Even an official apology from Sheryl Sandberg wasn’t enough to calm critics of Facebook’s now infamous psychological research study -- the one that secretly manipulated the News Feeds of
nearly 700,000 users to see how it would affect them emotionally.
The Electronic Privacy Information Center filed a formal complaint with the Federal Trade Commission, on Thursday,
which claims that the social giant broke the law when it conducted the study without users’ consent back in 2012.
“The company purposefully messed with people's
minds,” according to the complaint. “At the time of the experiment, Facebook did not state in the Data Use Policy that user data would be used for research purposes … Facebook also
failed to inform users that their personal information would be shared with researchers.”
In response, Facebook said in a statement issued on Thursday: “When someone signs
up for Facebook, we've always asked permission to use their information to provide and enhance the services we offer.”
Facebook has always maintained that its Data Use Policy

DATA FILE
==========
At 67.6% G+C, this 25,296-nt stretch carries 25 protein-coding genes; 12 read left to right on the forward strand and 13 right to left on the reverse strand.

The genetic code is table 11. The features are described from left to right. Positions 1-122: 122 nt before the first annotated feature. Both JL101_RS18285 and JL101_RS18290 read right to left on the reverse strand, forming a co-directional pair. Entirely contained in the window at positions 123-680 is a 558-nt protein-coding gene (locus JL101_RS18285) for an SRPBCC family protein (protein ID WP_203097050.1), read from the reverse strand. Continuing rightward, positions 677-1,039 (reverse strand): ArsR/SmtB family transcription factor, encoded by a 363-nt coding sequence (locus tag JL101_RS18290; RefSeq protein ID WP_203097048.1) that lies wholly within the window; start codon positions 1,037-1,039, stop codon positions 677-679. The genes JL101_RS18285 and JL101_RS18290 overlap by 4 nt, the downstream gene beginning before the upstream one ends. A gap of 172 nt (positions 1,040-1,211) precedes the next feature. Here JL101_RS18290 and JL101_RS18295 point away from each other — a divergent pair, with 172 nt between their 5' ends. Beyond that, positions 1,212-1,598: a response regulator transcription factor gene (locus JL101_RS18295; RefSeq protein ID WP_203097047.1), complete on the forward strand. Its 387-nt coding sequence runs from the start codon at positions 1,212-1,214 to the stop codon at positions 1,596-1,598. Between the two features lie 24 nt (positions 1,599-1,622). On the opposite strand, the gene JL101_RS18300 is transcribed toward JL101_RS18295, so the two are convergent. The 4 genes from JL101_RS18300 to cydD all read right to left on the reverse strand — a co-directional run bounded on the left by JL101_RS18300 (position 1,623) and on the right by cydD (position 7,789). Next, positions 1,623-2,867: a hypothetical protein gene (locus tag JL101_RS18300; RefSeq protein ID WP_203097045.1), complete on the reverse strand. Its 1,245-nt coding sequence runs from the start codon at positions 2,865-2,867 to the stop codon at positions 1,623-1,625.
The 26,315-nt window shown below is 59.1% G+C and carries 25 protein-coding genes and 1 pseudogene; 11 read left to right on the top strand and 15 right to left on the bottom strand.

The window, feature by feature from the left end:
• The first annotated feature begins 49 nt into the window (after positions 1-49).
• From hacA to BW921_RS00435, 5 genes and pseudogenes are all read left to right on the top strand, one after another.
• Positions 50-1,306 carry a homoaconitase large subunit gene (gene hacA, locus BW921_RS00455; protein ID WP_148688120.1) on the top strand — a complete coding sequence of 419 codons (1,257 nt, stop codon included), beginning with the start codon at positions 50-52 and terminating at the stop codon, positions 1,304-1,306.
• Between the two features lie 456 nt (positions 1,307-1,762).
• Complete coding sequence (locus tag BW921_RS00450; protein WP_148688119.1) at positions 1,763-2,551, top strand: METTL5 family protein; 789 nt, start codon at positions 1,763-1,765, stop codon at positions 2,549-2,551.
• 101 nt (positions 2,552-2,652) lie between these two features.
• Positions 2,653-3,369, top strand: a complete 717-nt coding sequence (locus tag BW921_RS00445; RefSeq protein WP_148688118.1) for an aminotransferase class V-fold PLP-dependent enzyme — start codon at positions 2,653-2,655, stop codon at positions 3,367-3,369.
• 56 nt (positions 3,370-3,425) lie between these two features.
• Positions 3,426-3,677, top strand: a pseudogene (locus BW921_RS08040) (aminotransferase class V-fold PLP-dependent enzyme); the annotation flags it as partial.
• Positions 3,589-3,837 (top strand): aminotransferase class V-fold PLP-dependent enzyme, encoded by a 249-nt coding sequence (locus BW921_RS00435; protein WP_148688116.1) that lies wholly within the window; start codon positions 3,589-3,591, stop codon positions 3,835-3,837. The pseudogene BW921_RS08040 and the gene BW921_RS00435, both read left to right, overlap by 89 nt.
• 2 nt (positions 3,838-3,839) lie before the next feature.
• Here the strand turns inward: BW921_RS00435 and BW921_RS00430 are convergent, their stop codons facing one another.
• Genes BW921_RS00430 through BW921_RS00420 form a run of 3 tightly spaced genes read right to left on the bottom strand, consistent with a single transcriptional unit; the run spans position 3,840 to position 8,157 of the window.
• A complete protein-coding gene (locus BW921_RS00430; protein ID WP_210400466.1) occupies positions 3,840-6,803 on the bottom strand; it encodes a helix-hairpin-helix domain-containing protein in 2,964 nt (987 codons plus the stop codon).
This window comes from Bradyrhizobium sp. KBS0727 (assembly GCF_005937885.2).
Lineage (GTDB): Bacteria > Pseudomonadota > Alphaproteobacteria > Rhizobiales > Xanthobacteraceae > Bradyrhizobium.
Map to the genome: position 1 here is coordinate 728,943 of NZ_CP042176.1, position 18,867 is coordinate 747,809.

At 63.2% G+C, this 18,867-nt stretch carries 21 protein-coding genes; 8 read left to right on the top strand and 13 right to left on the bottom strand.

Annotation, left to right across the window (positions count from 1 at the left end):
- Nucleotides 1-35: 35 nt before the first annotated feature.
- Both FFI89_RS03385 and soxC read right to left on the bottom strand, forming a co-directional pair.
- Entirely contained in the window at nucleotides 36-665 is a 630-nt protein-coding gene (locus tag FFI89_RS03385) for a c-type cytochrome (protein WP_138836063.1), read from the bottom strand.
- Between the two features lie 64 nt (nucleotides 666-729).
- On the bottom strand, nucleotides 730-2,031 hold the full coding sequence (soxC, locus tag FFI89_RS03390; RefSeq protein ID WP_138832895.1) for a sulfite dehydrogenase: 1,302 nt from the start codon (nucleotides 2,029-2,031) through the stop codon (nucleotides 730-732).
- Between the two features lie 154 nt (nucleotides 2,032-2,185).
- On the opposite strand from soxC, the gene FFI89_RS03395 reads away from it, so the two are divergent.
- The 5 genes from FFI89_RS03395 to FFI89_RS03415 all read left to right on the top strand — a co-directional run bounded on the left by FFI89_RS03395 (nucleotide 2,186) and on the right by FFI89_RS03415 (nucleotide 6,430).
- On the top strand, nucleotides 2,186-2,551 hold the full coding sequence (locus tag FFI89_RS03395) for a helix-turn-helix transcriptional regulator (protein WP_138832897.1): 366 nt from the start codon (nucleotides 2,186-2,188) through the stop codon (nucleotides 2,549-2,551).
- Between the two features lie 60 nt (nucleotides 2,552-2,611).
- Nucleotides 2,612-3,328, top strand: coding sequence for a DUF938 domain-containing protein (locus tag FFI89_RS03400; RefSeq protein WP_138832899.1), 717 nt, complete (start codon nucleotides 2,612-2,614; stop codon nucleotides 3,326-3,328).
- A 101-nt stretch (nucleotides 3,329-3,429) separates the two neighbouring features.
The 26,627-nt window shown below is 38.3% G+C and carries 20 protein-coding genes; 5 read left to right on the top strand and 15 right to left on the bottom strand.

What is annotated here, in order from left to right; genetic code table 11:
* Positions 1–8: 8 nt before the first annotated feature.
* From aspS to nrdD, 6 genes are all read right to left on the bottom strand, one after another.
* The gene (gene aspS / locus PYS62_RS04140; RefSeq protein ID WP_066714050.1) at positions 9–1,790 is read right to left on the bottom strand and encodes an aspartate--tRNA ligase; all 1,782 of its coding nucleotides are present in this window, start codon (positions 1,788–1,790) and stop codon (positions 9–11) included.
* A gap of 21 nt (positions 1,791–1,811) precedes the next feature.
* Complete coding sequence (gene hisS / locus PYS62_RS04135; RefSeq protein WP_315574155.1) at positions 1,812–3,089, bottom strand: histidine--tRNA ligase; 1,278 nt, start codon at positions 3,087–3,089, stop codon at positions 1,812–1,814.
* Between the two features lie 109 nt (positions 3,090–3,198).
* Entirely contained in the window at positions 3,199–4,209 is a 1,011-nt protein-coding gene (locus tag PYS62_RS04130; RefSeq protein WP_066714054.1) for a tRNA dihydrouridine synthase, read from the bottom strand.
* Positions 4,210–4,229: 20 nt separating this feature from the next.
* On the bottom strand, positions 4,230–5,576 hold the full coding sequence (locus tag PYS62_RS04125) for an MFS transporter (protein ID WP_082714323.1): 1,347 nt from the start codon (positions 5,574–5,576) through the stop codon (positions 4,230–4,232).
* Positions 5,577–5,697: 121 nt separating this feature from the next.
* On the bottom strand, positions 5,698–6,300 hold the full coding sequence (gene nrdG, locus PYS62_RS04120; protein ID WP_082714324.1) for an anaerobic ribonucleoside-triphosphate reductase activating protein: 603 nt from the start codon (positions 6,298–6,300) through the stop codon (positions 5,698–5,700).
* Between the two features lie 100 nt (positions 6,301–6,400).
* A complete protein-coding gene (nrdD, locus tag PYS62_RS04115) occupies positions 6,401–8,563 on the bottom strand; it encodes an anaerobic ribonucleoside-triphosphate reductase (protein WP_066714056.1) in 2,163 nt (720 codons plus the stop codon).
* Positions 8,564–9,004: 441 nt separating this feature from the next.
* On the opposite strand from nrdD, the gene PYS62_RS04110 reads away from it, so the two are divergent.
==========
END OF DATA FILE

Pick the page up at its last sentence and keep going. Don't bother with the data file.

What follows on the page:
permitted it to legally conduct the “emotion manipulation” study. As Forbes
was first to report, the policy did not allow for such research back in 2012 -- when the study actually
Yet, “to suggest we conducted any corporate research without permission is complete fiction," Facebook insists. “Companies that want to improve their services
Facebook is already set to face questioning from the UK’s data
watchdog, the Information Commissioner's Office (ICO) over its psychological experiment, the findings of which were only recently published.
Facebook’s original reaction to
critics and media inquiries regarding the research was rather dismissive, as it maintained that none of the data used in the study was associated with individual user accounts. It soon became clear,
however, that a more thoughtful response would be necessary to quell concerned users, members of the media, academia, and legal experts.
As a broadly circulated blog post from
University of Maryland law professor James Grimmelmann noted, “This study is a scandal because it brought Facebook’s troubling practices into a realm -- academia -- where we still have
standards of treating people with dignity and serving the common good.”
In response, Sheryl Sandberg, Facebook’s chief operating officer, told members of the media on
Wednesday: “This was part of ongoing research companies do to test different products,” but Facebook’s intentions were “poorly communicated … For that communication, we
In a blog post, one of the study's authors, Facebook's Adam Kramer, had already conceded that “the research benefits of the paper may not have justified all of
this anxiety,” adding, “We have come a long way since then.”